His transition from in front of the camera to behind it is encapsulated in “The Ron Howard Action Pack,” which pairs two pictures he did for Roger Corman: 1976’s “Eat My Dust,” which he starred in so that he could leverage his way into starring, writing and directing 1977’s “Grand Theft Auto.”

One of Corman’s most profitable pictures, writer/director Charles B. Griffith’s “Eat My Dust” might be forgotten today, if not for Howard, then enjoying “Happy Days” success. He plays Hoover Niebold, a small-town, high-school gearhead with two things on his mind: fast cars and a fast girl named Darlene (apple-cheeked Christopher Norris, TV’s “Trapper John, M.D.”). He gets to combine both when she uses her feminine wiles to convince him to steal the hot rod of racer Big Bubba Jones (Dave Madden, TV’s “The Partridge Family”).

Thus begins virtually an extended car chase, accelerated with lots of fast-speed POV shots and many police vehicles ending up crashed, overturned or otherwise incapacitated. Heavy on the slapstick and completely harmless, it plays like a junior-varsity “Smokey and the Bandit,” which it actually preceded by a year.

The trailer tells you everything you need to know, particularly in the narrator’s summation: “Ron Howard pops the clutch and tells the world to ‘Eat My Dust!’”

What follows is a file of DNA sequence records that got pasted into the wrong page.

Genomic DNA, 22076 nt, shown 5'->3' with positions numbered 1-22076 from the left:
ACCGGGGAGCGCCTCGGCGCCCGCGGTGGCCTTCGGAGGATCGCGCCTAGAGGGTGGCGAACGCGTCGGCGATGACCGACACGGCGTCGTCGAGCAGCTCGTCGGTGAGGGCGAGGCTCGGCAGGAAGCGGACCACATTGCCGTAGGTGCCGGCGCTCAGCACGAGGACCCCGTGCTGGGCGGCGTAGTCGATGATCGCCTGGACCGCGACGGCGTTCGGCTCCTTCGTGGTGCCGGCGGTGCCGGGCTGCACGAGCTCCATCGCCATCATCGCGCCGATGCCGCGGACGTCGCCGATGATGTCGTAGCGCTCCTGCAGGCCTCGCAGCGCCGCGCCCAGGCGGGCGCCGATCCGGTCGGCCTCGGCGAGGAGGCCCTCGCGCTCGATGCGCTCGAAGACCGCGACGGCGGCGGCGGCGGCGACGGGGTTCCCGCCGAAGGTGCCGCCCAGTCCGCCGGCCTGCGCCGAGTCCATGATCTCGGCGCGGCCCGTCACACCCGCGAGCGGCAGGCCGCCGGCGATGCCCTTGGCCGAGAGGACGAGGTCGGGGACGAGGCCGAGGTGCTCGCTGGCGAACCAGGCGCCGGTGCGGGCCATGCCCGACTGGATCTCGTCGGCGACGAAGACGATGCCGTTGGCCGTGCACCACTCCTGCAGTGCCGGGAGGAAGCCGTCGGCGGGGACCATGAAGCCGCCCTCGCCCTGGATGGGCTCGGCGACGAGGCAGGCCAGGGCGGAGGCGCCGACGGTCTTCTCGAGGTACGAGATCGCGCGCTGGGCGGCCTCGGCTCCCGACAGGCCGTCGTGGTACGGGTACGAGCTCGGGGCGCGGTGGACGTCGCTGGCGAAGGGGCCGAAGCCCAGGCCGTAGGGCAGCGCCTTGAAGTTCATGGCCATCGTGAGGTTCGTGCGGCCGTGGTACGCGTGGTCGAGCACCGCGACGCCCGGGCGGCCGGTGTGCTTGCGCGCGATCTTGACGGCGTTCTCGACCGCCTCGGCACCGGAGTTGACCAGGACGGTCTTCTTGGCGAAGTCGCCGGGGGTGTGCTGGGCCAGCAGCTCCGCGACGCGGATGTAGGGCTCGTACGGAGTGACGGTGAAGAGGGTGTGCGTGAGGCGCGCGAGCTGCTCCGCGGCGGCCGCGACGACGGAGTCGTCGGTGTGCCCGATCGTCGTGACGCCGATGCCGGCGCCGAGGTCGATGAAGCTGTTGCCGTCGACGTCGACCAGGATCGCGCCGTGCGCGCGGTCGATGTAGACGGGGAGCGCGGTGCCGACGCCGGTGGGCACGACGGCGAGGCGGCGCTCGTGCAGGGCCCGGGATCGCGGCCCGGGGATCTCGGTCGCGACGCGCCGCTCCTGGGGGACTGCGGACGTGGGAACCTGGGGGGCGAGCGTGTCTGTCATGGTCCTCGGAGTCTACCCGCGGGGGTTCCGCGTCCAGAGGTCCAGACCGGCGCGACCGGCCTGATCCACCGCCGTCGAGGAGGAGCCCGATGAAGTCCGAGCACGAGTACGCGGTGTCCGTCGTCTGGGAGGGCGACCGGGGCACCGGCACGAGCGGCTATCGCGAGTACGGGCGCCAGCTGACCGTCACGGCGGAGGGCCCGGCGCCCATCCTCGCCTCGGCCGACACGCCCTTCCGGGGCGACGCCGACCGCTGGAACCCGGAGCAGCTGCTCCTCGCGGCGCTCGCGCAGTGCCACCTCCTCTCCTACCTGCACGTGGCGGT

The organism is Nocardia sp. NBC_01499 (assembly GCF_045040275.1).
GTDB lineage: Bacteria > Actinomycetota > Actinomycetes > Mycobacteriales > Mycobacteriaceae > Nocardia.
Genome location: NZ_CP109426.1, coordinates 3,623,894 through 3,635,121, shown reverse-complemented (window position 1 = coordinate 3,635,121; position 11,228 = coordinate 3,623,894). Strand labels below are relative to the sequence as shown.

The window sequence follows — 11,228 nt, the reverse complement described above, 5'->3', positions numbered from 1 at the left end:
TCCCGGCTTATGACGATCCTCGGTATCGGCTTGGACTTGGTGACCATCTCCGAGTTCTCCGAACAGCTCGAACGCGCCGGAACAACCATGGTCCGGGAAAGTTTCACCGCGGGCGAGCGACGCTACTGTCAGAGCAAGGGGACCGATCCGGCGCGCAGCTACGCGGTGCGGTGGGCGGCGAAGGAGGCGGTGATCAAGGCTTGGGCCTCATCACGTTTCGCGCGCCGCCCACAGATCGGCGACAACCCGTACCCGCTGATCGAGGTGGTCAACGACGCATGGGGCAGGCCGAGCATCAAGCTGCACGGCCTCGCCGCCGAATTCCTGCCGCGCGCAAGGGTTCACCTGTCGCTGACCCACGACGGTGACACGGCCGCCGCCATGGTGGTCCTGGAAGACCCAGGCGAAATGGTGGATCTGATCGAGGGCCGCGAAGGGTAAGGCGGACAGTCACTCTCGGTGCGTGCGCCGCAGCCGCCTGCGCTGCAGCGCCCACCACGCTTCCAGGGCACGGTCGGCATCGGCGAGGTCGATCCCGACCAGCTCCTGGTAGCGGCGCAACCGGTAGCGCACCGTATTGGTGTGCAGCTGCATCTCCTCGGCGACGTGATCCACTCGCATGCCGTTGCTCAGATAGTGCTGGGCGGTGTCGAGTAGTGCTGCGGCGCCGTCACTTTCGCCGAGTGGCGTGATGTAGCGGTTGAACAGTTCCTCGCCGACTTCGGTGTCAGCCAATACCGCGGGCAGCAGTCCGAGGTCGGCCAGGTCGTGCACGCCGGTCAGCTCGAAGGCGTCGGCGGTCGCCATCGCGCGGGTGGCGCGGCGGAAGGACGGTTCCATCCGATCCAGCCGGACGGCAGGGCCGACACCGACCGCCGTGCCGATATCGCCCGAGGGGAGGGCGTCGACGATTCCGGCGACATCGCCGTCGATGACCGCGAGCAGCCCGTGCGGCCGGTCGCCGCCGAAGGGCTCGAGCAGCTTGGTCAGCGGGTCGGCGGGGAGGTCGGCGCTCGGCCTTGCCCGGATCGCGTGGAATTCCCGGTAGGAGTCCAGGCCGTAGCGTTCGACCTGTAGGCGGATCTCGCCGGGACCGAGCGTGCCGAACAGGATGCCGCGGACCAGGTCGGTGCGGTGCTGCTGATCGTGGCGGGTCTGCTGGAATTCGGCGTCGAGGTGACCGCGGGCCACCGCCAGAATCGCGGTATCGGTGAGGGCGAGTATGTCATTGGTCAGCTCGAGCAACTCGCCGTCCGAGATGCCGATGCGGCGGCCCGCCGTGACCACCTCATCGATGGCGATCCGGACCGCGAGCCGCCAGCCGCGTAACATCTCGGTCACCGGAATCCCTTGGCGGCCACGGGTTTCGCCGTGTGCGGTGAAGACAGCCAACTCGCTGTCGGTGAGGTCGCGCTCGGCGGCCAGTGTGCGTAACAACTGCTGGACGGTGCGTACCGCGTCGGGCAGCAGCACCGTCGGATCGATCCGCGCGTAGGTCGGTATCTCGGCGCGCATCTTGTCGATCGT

Howard virtually remade the movie with his directorial debut the following year, “Grand Theft Auto,” as Sam Freeman, an environmental research major in mad love with Paula Powers (Nancy Morgan, “Americathon”), the daughter of a wealthy gubernatorial candidate (Barry Cahill, “Coffy”) who’s creepily promised her to rich, wimpy silver-spooner Collins Hedgeworth (Paul Linke, TV’s “CHiPs”).

Sam and Paula run off toward Vegas to elope, and Collins steals car after car to chase them, also calling the radio station to offer a $25,000 reward for their capture. The bounty attracts several takers, including two mechanics (one of whom is Ron’s brother, Clint); a tent-revival preacher (Hoke Howell); the radio DJ himself (Don Steele, “Death Race 2000”), who tracks them by whirly-bird and warns, “Every time you turn around and fart, it’s news”; and lots and lots of dynamite.

Co-written by Howard’s father, Rance, “Grand Theft Auto” takes off like its cute couple and never stops. With just as much action and comedy as “Dust,” but better in both departments, it’s like a feature-length demolition derby — first metaphorically, eventually literally. And I mean what I say when I call it more satisfying than any movie Howard has directed in roughly the last decade and a half (I’m looking at you specifically, “The Da Vinci Code”).

Shout! Factory’s two-disc set, part of its reason-for-living “Roger Corman’s Cult Classics” line, includes a bevy of special features, including a new interview with Howard, not to mention a full audio commentary. It surprises me an A-lister would take the time for such a thing, but doing so speaks volumes about how appreciative and indebted he feels to Corman for essentially changing his life. (Howard was among those who feted the producer in the 2009 ceremony for his honorary Academy Award.) A years-old conversation between the two appears; it’s in terrible shape, as if shot via camcorder in a dark room, but touching to see.

You also get a double dose of Corman being interviewed by Leonard Maltin (I could listen to these two all day); a few featurettes (including one spotlighting the poster artist); and trailers. —Rod Lott


  • or